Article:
As I look at photos of trips I've taken I think: "I didn't trash the city or town or do insensitive things." I do not get drunk, let my dog run loose, scream and party all day and night (however I wish I did at this moment).  So my Aussie chews his bones in between chaos and I try to finish the book that is due in less than two months but I cannot lie. I'm feeling frustrated and unbalanced.  The town has been invaded and tourists to vacation homeowners are acting selfish and insensitive to people who live here. But, but, but...
It's eerie out there (almost feeling like Will Smith's character in "I Am Legend" and sense "dark seekers" (mean zombie people and dogs are outside when it gets dark at night). Ready to board of all the windows. Besides one local's dog who jumped the fence (I felt so sorry for her--the shepherd's blue eyes met mine--she was scared) and her concerned owner rescued the dog. I feel for these pets and their people. Tonight we get 25 minutes of loud fireworks, after all, it's the time when we celebrate and our sensitive dogs and cats flee. And that's what I should have done. One more thing: My Aussie is barking out in the living room. I am allowing it because it's an insensitive tourist walking by my cabin with a wayward off-leash canine and ignoring our town laws. Live and let live? What else can I do. “Go ahead, boy bark!” I say and turn up the volume to the stereo.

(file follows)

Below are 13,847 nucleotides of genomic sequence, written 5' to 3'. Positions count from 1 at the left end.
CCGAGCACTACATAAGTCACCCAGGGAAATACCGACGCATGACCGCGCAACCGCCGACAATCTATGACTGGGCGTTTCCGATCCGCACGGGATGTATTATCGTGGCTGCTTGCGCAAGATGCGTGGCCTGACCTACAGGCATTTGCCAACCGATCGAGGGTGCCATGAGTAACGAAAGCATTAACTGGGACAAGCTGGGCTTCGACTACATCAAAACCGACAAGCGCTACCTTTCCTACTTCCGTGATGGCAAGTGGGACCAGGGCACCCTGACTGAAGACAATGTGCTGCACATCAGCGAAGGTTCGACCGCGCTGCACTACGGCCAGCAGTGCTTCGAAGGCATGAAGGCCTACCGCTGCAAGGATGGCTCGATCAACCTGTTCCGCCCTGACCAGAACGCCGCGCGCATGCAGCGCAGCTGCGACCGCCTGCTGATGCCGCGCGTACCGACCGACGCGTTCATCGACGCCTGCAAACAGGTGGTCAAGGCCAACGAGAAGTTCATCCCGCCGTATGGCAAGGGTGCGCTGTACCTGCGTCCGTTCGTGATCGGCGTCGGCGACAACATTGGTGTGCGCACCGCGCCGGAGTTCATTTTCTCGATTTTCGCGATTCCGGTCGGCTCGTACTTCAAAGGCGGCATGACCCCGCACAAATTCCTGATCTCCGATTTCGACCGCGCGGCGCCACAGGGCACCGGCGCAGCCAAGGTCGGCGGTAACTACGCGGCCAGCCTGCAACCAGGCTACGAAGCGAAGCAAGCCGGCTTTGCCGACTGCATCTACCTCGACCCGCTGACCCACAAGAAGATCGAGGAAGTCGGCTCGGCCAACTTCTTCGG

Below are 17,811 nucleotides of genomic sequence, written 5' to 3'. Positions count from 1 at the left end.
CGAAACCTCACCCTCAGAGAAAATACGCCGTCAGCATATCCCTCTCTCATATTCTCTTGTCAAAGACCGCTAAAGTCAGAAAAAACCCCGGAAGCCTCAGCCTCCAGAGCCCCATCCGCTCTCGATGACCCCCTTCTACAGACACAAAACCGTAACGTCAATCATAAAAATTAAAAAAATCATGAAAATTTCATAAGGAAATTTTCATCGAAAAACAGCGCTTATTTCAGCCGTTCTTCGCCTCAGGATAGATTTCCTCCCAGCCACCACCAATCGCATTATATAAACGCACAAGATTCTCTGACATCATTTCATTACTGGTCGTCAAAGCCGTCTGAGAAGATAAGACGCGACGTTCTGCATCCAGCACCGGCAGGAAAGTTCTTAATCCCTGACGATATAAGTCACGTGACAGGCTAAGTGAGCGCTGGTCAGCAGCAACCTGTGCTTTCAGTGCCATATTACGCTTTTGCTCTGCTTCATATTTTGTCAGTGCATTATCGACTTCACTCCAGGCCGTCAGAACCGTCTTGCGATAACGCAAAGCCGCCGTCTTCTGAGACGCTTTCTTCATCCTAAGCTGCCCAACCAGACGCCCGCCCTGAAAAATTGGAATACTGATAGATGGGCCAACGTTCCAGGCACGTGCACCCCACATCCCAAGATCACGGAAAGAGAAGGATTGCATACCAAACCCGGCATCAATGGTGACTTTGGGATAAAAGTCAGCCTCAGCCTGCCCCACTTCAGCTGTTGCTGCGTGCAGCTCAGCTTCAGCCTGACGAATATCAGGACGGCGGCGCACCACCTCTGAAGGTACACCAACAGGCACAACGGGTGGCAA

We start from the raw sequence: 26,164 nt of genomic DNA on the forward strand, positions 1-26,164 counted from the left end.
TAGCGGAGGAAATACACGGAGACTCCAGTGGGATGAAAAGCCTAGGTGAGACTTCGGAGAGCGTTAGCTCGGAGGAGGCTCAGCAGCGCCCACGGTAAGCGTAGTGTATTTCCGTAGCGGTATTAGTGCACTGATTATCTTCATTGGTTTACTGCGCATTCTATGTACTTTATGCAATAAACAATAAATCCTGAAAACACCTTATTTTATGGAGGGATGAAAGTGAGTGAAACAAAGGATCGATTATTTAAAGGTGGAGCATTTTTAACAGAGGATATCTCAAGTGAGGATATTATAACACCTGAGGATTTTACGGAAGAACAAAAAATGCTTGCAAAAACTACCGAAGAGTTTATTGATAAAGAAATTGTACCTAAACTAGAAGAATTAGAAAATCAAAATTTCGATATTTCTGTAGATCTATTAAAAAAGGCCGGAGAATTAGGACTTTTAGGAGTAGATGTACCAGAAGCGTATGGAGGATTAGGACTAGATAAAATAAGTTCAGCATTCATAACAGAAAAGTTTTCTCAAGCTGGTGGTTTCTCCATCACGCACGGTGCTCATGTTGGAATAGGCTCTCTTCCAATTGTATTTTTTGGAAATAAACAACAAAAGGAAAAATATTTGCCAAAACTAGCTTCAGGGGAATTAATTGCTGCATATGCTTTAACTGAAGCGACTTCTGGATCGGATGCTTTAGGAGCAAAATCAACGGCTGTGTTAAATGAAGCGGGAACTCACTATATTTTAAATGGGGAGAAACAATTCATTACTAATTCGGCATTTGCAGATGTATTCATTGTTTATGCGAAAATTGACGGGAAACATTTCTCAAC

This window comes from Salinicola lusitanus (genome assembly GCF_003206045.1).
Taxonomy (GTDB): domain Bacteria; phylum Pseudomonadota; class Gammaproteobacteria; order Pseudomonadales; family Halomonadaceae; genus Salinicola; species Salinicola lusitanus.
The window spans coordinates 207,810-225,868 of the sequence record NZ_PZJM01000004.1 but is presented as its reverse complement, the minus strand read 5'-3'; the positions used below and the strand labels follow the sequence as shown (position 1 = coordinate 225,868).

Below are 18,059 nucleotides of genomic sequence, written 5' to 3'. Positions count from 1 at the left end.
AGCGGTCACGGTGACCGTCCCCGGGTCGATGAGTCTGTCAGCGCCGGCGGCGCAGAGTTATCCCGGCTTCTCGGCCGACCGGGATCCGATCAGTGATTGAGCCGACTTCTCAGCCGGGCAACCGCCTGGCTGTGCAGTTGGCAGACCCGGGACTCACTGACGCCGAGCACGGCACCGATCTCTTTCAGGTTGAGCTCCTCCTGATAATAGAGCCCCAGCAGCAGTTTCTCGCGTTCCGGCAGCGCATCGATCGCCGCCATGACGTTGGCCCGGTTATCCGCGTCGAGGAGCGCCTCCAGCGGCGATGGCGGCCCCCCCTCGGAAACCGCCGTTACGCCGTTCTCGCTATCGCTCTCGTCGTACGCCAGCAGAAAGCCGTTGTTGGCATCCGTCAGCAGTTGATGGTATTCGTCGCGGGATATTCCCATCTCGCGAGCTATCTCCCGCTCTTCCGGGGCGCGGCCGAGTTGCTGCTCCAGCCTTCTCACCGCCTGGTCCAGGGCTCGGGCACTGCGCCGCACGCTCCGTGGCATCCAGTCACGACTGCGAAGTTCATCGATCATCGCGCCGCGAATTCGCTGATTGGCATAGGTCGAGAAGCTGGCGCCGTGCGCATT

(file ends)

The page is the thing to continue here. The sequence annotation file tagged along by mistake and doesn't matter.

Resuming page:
Summer Fun…Join Them—Or Not

A few days ago, I read an article online about how a popular town in Europe, Venice, doesn’t want any more tourists. After all, too many people create traffic congestion, air pollution, lines in stores, and a quiet, quaint town of paradise can turn into a nightmare.
After 20 years of living at Lake Tahoe I became a “clacker”—refer to the film “The Devil Wears Prada”. No, I don’t wear heels but I’ve joined the fun-loving vacation homeowners. That means on weekends I stop writing. Why bother? I take time to chill: garden, swim, sun, and play with my furry friends.
I purchased those silly patio umbrellas with solar lights, faux ivy, lavender flowers, river rock, patio stones, tall trees, and solar lights. I created an oasis to make my time in season chaos, well, bliss. Oh, this year it arrived! I purchased earphones to plug into the TV and computer like being on an airplane. Pondering if I should order a pair for the dog. My cat, Zen? He’s chill.
And there is the ongoing feud of locals and vacation home rentals. But that is another story. My mantra: This too shall pass. Autumn.

Thursday, June 20, 2019

A Sweet and Spicy Crisp for Summer Days

Cave In and Savor a Fruity Crisp!
By Cal Orey